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Some hope for reform from China’s Third Plenum

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In Brief

China’s party leadership just announced the country’s reform agenda that will guide government policymaking and implementation for the next decade. Like previous such plenum documents, the announcements outline only broad priorities.


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Although the proposed reforms were billed as comprehensive and unprecedented, they are neither. But they could lead to further reforms down the track.  Indeed, the priorities they indicate could signal a potentially significant change in the approach and direction of future economic policies.

This can be seen by one of the messages of the plenum document: that markets — not government — should play the decisive role in allocating resources. Taken at face value, this new direction could potentially affect all aspects of the economy through its impact on product, labour, financial and land markets. But the same line also says that the government should have ‘fuller rein’. And unfortunately, the plenum’s message is diluted by the absence of any mention of financial, labour or land market reforms. And when state enterprises are mentioned, the document says they will continue to play a dominant role in the economy, leaving unaddressed the obvious concern that state enterprises tend to tilt the playing field against non-state firms.

The plenum document also calls for a decisive shift in the government’s role toward new priorities. These new priorities include environmental protection, innovation and social justice.  Social justice receives unusual emphasis and covers reform of the judicial system and protection of human rights, greater emphasis on rural–urban synergies and property rights for famers, and delivery of public goods and services that promote social fairness, more equal income distribution, and greater equality of opportunity.

Finally, it is encouraging that the plenum gave due attention to strengthening the fiscal foundations of the state. Many of China’s problems stem from weak public financial management and an over-reliance on the financial sector as an instrument of fiscal policy. Any reforms seriously undertaken — including of banks and state enterprises — will require substantial fiscal resources. The proposed reforms in public financial management appear to address the right issues: improvements in budget management, revenue mobilisation and, most importantly, ensuring that local governments have adequate public resources to meet their expenditure responsibilities.

The plenum document is equally notable for what it does not say. It is silent on proposed reforms of state enterprises and the financial sector, urbanisation, the operation of land and labour markets (including reforms of the ‘hukou’ system), the opening of the capital account, exchange rate management, and the internationalisation of the renminbi.

Taken as a whole, then, the reform priorities put forward by the plenum have important gaps. Yet if the important message on the role of markets is taken seriously, it constitutes a serious, if cautiously crafted, agenda for the future. This could have a profound effect on all aspects of the economy going forward. China’s leadership has given a strong indication of the direction in which they would like to take the economy over the next decade. But the devil is always in the details and those expecting specifics will have to wait. The complexity of the challenge requires moving forward carefully with design and implementation. The leadership has entrusted this to a high-level committee. The committee’s first task will be to translate the plenum’s priorities into concrete policies that are appropriately sequenced and phased. It is when they will emerge with their recommendations that we will have a better idea of what the government actually intends to do.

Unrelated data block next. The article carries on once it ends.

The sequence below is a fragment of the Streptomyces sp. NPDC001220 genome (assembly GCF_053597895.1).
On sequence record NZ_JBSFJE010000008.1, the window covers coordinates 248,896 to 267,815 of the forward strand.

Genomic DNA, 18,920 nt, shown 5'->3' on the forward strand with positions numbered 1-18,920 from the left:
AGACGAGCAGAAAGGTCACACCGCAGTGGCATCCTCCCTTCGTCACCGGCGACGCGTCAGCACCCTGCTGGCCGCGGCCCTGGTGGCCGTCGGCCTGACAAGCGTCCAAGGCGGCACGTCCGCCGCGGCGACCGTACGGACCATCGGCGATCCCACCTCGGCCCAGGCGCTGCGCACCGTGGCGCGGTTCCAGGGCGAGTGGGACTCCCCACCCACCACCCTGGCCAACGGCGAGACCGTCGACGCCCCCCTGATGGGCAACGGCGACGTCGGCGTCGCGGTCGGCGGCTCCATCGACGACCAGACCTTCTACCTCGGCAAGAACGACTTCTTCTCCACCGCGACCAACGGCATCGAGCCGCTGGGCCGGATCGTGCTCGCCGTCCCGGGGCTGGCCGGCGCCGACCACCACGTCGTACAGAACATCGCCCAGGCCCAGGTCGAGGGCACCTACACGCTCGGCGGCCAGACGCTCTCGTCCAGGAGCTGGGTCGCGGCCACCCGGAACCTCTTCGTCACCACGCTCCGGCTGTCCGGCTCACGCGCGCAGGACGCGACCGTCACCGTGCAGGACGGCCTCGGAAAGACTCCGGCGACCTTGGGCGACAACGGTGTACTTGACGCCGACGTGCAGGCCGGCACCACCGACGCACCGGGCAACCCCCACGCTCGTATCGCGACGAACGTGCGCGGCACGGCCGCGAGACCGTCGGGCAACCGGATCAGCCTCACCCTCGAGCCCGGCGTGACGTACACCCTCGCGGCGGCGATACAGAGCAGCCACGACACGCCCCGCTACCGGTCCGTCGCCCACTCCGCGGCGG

The third plenum document did not live up to its hype. But if the government is serious on implementing this enormously importantly message on the decisive role of markets — then this may well prove to be a pivotal moment in China’s history. Only time will tell.

Vikram Nehru is a Senior Associate and Bakrie Chair in Southeast Asian Studies at the Carnegie Endowment for International Peace.

3 responses to “Some hope for reform from China’s Third Plenum”

  1. Two quick observations: first, it never ceases to amaze me how little is known of the intentions of the government in China despite the considerable resources devoted to understanding precisely this aspect. Second, despite the “serious” nature of acts of omission and commission of the government, China continues to grow strongly, lifting ever larger numbers of its population out of poverty and into the consuming middle class. They are obviously doing some important things right!

  2. Well written and crisp. If we view the document from a Chinese point of view, and not just the Western view, we may get more insight into what it says. It seems to say cautious move toward a more open market system, without giving up control or the ability to intervene as and when. It would be interesting to know to what extent previous such plenum documents were followed, and whether they were mere statements without intent or did they actually lead to changes as envisaged in them.

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